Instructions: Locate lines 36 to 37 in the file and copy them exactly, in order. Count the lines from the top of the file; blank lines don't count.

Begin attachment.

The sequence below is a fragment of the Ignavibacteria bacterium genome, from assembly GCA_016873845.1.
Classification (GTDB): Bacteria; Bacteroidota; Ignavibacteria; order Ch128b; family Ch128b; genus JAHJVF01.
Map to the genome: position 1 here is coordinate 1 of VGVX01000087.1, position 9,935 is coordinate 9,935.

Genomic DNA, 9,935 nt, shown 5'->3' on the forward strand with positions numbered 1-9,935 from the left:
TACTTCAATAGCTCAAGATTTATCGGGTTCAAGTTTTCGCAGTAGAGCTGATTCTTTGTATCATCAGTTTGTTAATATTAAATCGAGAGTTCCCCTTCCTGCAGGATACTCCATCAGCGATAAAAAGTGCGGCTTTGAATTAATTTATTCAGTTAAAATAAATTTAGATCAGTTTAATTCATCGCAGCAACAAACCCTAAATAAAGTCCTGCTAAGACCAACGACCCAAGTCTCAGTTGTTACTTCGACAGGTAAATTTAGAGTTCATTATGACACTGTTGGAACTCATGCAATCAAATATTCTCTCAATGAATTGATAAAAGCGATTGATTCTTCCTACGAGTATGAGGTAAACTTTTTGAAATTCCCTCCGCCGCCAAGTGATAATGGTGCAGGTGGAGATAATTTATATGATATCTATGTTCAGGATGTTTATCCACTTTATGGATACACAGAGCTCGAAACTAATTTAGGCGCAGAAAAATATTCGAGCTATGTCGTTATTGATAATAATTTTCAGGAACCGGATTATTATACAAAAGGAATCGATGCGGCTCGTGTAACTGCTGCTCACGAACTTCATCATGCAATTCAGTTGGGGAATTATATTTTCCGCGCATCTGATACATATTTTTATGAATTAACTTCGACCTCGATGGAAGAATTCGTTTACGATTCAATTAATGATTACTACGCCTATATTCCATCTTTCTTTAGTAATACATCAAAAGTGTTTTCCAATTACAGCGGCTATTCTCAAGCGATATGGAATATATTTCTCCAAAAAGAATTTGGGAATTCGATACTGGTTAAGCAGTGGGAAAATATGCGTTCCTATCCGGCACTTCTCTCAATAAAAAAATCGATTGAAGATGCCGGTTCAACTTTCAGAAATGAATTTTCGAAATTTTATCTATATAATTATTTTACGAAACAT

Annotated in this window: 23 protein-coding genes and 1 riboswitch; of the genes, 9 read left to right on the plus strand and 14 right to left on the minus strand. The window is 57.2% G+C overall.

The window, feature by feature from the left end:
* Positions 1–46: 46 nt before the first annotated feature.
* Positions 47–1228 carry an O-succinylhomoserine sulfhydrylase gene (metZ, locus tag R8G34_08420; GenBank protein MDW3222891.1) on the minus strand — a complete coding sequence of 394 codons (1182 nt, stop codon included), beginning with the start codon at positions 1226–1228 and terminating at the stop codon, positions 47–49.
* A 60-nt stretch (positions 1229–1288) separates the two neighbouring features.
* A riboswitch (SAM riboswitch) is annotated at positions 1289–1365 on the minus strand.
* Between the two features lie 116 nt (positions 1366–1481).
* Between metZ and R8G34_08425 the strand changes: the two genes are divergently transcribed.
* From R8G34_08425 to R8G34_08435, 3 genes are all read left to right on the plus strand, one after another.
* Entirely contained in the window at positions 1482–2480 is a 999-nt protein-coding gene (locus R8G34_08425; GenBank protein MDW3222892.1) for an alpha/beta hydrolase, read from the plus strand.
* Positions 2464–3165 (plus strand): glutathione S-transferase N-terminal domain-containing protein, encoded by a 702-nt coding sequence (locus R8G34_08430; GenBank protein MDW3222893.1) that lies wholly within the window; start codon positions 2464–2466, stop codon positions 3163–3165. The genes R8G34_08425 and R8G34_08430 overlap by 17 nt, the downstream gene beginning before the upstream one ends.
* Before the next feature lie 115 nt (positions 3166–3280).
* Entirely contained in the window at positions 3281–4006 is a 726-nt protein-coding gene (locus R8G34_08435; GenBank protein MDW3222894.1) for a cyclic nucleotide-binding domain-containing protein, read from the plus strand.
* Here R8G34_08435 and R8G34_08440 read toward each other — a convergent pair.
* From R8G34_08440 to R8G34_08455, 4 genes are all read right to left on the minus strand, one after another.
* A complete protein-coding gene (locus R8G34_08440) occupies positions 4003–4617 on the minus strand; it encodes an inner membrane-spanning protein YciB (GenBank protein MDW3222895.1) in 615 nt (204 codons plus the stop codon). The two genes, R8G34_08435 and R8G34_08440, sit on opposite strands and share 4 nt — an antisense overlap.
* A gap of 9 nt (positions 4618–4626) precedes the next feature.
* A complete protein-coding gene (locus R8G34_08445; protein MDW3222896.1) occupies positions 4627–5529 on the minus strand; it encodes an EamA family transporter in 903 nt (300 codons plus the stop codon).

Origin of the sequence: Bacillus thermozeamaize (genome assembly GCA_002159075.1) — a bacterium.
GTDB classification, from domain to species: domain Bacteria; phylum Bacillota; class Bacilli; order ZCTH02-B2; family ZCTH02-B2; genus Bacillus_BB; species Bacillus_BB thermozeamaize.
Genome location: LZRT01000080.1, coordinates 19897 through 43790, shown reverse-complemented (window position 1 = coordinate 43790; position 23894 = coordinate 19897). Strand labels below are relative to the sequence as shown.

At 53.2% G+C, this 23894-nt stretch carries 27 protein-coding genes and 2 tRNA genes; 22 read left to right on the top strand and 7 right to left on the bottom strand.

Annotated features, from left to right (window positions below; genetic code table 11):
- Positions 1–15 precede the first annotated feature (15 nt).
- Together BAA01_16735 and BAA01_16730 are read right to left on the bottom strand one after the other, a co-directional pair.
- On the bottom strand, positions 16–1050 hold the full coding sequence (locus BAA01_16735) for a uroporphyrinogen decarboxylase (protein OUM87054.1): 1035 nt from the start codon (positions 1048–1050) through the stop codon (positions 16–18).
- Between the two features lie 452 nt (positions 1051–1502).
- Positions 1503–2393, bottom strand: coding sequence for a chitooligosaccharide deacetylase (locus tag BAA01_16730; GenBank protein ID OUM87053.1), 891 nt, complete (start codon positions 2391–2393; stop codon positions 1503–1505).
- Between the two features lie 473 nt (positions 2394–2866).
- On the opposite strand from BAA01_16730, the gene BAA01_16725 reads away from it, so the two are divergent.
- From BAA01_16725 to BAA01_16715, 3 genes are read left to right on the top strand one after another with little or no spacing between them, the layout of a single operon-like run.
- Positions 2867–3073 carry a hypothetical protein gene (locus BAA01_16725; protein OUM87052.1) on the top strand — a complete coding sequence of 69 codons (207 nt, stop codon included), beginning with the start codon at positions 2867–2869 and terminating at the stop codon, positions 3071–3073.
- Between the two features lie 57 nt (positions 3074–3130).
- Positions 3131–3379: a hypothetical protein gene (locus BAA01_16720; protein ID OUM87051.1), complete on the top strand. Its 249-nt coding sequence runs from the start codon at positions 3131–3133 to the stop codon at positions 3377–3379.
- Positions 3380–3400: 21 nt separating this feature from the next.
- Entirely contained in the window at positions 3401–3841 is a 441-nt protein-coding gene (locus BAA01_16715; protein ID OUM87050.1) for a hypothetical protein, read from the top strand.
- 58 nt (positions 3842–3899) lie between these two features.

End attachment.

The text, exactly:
- From BAA01_16725 to BAA01_16715, 3 genes are read left to right on the top strand one after another with little or no spacing between them, the layout of a single operon-like run.
- Positions 2867–3073 carry a hypothetical protein gene (locus BAA01_16725; protein OUM87052.1) on the top strand — a complete coding sequence of 69 codons (207 nt, stop codon included), beginning with the start codon at positions 2867–2869 and terminating at the stop codon, positions 3071–3073.